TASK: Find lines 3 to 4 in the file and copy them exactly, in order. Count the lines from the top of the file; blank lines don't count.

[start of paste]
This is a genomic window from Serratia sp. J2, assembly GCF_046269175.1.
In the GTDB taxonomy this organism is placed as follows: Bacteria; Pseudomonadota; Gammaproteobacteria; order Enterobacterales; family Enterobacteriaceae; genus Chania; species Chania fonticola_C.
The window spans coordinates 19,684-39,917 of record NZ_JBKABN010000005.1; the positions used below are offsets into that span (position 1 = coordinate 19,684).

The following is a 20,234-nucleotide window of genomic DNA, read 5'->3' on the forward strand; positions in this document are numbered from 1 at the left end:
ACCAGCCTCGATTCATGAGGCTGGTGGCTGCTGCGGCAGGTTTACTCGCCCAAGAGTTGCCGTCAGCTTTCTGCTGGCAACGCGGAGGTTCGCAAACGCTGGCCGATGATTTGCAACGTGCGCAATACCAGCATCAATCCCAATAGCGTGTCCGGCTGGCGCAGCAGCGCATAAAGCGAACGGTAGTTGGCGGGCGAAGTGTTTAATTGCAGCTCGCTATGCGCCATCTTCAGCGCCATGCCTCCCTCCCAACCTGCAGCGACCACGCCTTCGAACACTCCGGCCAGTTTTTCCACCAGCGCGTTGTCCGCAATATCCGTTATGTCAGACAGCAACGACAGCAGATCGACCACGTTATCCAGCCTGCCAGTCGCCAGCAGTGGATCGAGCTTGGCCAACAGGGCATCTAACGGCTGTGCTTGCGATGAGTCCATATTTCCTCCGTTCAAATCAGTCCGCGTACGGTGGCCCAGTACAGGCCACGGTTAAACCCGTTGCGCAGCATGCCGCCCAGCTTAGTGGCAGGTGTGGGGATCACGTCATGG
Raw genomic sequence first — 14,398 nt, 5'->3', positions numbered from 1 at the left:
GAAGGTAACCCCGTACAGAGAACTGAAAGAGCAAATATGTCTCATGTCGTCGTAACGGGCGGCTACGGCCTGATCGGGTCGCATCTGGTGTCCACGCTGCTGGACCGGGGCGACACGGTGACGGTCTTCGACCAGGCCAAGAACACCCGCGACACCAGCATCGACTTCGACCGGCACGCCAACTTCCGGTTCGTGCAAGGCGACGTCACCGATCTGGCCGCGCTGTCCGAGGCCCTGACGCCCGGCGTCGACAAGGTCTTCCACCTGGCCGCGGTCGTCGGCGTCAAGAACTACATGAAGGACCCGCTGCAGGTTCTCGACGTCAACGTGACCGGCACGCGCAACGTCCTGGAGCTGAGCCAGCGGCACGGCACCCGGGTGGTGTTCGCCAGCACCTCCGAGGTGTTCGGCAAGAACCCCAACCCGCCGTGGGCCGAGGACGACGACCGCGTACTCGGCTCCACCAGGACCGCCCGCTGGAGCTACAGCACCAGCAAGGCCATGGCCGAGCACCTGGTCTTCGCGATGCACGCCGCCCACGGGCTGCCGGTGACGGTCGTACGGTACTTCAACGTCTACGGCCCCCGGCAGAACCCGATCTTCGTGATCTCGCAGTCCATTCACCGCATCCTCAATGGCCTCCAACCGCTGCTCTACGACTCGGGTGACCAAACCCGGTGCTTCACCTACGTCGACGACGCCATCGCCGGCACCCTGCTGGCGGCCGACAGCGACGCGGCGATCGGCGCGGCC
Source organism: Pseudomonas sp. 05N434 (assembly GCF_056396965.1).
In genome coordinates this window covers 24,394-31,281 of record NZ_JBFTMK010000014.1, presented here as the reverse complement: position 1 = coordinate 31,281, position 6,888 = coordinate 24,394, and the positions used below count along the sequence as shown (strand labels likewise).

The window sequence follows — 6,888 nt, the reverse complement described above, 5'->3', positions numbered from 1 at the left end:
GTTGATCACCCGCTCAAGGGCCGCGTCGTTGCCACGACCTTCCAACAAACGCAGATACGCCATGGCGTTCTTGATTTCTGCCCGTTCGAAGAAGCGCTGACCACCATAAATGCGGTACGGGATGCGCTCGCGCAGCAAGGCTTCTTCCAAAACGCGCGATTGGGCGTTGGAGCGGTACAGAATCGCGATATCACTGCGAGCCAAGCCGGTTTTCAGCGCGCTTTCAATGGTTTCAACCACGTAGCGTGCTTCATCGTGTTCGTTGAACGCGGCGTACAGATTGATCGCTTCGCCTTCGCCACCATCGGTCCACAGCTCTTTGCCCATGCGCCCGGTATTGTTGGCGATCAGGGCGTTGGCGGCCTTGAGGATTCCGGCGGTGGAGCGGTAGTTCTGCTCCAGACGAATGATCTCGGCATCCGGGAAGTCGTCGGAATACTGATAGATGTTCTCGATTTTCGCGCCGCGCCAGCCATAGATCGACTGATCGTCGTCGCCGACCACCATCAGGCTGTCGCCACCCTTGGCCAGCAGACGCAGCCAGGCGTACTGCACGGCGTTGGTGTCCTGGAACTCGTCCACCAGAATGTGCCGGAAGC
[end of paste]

The window spans coordinates 19,684-39,917 of record NZ_JBKABN010000005.1; the positions used below are offsets into that span (position 1 = coordinate 19,684).

The following is a 20,234-nucleotide window of genomic DNA, read 5'->3' on the forward strand; positions in this document are numbered from 1 at the left end: